Man-In-the-Middle BGP route hijacking attacks are becoming regular occurrences, but it’s still impossible to tell who is behind them, and what their ultimate goal is, warns Jim Cowie, co-founder and CTO of Internet intelligence company Renesys.
“For years, we’ve observed that there was potential for someone to weaponize the classic Pakistan-and-Youtube style route hijack. Why settle for simple denial of service, when you can instead steal a victim’s traffic, take a few milliseconds to inspect or modify it, and then pass it along to the intended recipient?” he notes.
“This year, that potential has become reality. We have actually observed live Man-In-the-Middle hijacks on more than 60 days so far this year. About 1,500 individual IP blocks have been hijacked, in events lasting from minutes to days, by attackers working from various countries.”
The company is capable of monitoring BGP (Border Gateway Protocol) connections in realtime from “hundreds of independent BGP vantage points,” and this is how they discovered several instances in which traffic that should have passed to a couple of pretty straightforward hops has gone around the world and back.
“In February 2013, we observed a sequence of events, lasting from just a few minutes to several hours in duration, in which global traffic was redirected to Belarusian ISP GlobalOneBel. These redirections took place on an almost daily basis throughout February, with the set of victim networks changing daily. Victims whose traffic was diverted varied by day, and included major financial institutions, governments, and network service providers. Affected countries included the US, South Korea, Germany, the Czech Republic, Lithuania, Libya, and Iran,” Cowie recounts.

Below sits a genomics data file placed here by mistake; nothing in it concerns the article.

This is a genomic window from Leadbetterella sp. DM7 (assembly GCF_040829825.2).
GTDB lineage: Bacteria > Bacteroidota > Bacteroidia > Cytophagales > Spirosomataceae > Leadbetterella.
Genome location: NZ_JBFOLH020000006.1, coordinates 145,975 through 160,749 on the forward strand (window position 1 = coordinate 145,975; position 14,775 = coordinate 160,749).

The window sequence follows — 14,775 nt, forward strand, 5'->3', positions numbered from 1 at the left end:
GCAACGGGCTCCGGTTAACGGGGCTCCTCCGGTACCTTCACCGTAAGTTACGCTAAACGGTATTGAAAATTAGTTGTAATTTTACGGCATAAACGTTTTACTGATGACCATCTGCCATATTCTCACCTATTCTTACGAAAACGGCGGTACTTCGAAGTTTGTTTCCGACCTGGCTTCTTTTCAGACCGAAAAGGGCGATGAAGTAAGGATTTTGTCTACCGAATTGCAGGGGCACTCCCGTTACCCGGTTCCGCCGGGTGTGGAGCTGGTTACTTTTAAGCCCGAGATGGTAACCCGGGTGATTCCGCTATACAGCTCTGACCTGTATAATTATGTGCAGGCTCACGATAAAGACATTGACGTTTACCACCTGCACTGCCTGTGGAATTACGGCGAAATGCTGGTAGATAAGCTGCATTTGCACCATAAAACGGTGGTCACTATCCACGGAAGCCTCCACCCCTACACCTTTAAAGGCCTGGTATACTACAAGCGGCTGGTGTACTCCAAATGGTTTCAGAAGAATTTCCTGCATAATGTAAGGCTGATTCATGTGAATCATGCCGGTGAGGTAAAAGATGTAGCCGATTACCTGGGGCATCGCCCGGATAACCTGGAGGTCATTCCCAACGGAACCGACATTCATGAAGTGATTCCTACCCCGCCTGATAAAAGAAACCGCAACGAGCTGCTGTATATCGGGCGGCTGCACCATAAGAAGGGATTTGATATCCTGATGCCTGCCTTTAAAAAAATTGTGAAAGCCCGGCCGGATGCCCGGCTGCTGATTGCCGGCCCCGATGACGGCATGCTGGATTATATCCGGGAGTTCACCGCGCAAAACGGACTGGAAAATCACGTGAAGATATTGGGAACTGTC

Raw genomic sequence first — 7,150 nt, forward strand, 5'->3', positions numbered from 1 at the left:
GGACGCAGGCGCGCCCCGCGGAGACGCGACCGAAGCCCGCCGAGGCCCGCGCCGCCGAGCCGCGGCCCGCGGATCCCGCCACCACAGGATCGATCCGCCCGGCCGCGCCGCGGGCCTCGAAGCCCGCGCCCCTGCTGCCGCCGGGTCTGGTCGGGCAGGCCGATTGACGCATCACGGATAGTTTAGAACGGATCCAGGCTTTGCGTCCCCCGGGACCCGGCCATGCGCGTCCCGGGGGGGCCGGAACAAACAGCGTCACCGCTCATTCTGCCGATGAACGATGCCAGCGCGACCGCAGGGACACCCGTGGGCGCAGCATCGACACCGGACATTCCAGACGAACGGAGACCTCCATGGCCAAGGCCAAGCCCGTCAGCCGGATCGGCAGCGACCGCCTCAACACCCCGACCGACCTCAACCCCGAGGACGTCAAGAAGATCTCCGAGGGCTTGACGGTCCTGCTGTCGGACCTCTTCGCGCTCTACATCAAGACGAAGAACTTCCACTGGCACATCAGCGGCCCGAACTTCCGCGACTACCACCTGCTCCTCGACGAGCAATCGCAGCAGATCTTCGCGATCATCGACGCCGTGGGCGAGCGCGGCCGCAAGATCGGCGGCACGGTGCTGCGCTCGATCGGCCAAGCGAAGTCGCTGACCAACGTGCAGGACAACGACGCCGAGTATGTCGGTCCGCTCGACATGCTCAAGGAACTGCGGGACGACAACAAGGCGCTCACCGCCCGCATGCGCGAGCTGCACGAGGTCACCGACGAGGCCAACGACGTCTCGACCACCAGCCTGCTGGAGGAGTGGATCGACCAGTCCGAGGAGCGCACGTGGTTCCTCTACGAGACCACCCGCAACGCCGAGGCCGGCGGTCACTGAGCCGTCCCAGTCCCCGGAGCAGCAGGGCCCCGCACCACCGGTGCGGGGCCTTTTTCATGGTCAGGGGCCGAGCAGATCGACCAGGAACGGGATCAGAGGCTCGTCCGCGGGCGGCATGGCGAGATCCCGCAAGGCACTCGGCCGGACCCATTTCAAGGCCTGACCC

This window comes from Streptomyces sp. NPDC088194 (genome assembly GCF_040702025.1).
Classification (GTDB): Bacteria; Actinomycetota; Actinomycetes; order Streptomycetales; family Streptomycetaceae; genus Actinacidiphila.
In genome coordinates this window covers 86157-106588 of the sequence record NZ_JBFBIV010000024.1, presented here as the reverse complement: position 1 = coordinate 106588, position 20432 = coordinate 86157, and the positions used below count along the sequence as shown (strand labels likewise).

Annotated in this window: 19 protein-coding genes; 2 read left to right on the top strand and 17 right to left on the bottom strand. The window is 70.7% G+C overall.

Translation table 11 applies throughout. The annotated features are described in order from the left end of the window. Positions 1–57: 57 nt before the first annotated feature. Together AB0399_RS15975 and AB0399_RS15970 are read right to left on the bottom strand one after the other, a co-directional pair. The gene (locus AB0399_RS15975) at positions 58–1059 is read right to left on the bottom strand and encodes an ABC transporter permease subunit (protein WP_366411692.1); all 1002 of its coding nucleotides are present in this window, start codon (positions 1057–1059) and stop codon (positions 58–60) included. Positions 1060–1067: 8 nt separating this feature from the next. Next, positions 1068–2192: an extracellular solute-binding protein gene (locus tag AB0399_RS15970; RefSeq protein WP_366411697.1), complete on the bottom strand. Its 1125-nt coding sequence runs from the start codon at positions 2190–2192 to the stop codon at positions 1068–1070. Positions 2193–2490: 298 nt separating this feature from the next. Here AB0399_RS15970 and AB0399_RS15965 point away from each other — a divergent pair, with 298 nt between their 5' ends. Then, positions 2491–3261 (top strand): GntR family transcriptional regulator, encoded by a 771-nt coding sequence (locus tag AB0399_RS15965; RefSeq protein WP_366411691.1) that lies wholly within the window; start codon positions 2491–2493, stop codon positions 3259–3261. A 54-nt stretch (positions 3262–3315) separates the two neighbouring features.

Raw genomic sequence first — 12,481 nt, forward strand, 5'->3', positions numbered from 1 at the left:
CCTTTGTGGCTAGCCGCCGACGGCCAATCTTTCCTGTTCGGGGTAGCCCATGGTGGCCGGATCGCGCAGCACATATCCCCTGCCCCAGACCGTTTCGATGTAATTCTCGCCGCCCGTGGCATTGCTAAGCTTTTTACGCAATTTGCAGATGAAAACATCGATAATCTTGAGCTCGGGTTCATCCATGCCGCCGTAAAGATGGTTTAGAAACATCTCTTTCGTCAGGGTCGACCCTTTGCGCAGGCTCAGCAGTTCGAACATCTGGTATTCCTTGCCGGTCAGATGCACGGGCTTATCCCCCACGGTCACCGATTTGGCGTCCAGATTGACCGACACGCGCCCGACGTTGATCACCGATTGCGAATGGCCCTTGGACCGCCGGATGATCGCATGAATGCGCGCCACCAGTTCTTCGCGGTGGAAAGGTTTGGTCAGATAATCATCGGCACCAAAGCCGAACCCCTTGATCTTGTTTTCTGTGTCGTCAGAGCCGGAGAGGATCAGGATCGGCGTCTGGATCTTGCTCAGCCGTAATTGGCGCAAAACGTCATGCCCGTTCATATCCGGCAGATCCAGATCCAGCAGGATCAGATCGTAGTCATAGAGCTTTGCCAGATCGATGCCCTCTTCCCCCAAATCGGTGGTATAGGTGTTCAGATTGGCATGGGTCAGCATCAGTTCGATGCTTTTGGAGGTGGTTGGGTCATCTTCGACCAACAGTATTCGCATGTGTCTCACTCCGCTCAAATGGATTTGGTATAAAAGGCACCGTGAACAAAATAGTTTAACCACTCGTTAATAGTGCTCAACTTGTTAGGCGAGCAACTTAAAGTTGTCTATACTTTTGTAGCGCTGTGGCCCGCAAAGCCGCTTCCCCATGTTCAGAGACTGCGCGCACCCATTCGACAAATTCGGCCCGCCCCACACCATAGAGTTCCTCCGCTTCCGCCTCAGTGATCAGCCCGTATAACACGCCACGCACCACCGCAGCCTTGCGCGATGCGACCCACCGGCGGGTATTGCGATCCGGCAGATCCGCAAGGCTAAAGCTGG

“The recipient, perhaps sitting at home in a pleasant Virginia suburb drinking his morning coffee, has no idea that someone in Minsk has the ability to watch him surf the web. Even if he ran his own traceroute to verify connectivity to the world, the paths he’d see would be the usual ones. The reverse path, carrying content back to him from all over the world, has been invisibly tampered with.”
These traffic diversions stopped in March, says Cowie, but restarted briefly in May. Practically simultaneously, a new and extremely short (a few minutes) BGP hijack came from a small Icelandic provider.
A few months later, another Icelandic provider started announcing origination routes for 597 IP networks owned by a large US VoIP provider. In the months that followed, a number of Icelandic companies began to do the same, and the traffic was rerouted through peers of Icelandic telecom Siminn in London.
When contacted, the company claimed (and still does) that the redirections were due to a remotely exploitable bug in vendor software, which they have since patched, and that they don’t believe that it was exploited by malicious actors.
“This kind of attack should not happen,” says Cowie. “You cannot carry out this kind of hijacking without leaving permanent, visible footprints in global routing that point right back to the point of interception. We believe that people are still attempting this because they believe (correctly, in most cases) that nobody is looking.”
In these particular cases, someone was. Renesys has been monitoring the situation, and has notified affected parties: financial institutions, VoIP providers, and world governments, among many.